Surrey Police Service Chief Constable Norm Lipinski told council on Sept. 11 that no SPS officers are working from home after Councillor Pardeep Kooner asked him why the city is paying $8 million per month on the policing transition while SPS officers are being paid but “are not working, and who are sitting at home and who are not deployed as front-line workers?”
“They are working within what we call the core, they are doing HR functions, they are doing training functions,” Lipinski replied. “In order to give you some context, building something from the ground up, you need policies, lesson plans, etcetera. That’s what they’re doing. Should they be deployed, there’s 27 that can be deployed. We have not figured out the plan to implement them, deploy them into Surrey detachment.”
Coun. Rob Stutt suggested the SPS is top-heavy in rank and asked for a breakdown of the SPS by rank.
“I’m not sure what you mean by being top-heavy,” Lipinski replied. He said the SPS currently has about 20 sergeants, fewer staff sergeants than that, 11 or 12 inspectors, and about 180 constables on the street.
“So would that not be a rather top-heavy structure for that amount of constables?” Stutt rejoined.
“I don’t think it is because we’re building an organization and somebody’s got to put in the HR practices, develop the policies, 180 of them, put together the training programs and hire hundreds of people,” Lipinski said.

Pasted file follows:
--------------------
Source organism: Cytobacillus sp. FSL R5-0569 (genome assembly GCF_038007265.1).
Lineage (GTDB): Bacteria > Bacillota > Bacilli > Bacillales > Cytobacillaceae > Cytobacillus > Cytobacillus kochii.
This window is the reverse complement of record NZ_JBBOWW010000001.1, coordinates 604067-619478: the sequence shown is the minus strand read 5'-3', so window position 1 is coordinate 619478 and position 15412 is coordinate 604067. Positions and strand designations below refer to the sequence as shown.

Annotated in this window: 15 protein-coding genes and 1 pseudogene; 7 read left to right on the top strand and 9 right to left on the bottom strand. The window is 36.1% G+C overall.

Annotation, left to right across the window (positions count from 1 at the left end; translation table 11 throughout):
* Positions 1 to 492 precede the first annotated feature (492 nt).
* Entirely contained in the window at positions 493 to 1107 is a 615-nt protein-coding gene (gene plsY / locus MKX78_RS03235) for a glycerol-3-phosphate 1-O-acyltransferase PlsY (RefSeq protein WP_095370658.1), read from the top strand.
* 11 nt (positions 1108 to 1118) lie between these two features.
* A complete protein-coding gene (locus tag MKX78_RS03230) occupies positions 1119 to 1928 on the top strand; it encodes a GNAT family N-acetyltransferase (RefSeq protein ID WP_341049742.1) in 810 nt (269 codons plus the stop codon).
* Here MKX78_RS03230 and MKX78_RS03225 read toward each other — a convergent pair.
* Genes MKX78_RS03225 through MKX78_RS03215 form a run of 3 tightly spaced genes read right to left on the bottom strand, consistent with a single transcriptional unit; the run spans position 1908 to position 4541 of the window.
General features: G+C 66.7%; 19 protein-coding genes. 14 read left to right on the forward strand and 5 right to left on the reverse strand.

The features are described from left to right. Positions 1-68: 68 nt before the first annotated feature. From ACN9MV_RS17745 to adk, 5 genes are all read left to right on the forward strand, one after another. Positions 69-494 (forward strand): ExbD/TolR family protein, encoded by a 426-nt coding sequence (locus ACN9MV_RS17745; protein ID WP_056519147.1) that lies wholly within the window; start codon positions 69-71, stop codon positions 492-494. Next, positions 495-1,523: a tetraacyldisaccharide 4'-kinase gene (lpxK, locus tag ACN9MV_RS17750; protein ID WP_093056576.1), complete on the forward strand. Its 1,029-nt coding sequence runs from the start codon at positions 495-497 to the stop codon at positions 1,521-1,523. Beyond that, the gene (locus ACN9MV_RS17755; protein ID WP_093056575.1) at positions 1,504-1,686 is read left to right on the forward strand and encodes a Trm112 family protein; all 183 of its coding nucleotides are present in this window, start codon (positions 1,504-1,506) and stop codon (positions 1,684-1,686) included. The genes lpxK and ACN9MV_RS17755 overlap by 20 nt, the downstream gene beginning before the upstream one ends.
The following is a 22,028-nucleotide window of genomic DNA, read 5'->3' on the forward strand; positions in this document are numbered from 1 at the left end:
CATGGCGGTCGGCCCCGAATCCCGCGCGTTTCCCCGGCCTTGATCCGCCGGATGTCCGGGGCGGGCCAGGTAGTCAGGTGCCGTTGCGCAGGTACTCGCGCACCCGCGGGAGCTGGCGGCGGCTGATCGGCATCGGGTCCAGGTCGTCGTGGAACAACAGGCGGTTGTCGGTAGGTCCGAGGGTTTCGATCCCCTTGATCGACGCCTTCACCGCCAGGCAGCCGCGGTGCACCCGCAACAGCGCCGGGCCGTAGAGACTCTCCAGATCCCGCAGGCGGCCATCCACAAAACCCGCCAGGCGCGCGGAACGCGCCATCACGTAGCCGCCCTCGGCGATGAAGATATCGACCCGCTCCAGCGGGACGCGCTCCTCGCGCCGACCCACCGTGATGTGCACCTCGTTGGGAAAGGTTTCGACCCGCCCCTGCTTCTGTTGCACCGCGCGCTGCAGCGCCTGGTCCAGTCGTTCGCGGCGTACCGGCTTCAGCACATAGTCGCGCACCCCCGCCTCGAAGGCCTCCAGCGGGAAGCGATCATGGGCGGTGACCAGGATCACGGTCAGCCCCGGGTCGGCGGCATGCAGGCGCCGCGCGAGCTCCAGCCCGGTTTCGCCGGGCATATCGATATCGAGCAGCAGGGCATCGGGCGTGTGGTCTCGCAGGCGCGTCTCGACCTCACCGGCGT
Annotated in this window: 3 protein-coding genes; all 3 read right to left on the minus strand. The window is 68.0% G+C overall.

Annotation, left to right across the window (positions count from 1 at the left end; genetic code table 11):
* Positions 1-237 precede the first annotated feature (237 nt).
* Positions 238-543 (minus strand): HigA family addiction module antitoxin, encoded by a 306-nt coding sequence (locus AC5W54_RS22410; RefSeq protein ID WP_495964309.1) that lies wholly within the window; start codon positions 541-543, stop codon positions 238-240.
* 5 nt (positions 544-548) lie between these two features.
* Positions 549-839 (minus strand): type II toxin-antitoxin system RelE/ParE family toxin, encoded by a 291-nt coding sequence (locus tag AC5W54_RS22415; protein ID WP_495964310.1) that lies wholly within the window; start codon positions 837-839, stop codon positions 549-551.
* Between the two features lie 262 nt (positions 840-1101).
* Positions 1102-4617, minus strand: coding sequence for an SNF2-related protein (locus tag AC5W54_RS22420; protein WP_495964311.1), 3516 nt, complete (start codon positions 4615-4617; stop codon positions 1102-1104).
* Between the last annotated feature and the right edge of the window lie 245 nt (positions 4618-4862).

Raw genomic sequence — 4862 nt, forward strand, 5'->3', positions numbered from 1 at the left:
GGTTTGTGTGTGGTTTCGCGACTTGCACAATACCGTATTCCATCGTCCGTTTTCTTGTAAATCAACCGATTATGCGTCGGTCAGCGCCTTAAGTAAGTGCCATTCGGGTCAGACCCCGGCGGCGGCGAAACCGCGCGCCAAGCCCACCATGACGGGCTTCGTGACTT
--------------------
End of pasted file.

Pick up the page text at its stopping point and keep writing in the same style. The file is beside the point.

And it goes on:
Stutt said the foundation of policing, as he understands it, is to have officers on the ground, “front-line if you want to call them, on patrol, people that come to your door when you call police, those ranks that we’re referring to are not in that category, I think you’re referring to it as the engine?”
“It’s the core.”
“Councillor, I think we have to keep in mind that in order to get all the people on the front line, 500, 450, that we need the core to hire them which is roughly three to four months, recruits a little bit longer than that to train them appropriately which is six weeks of training, and then to deploy them so that core stays the same, the number grows for the front line. But you need that system in order to make this work,” Lipinski explained.
Said Stutt, “I’m asking you about those people in the core that could be available to serve the citizens of Surrey by taking calls. You don’t need that many people to write policy books.” He opined that having that number of officers doing recruitment and research is “a little excessive compared to the numbers that are required on the streets.”
Lipinski replied that the SPS also has sergeants on the streets, under the Surrey RCMP’s command, and currently the highest-ranking SPS officers on the streets are sergeants.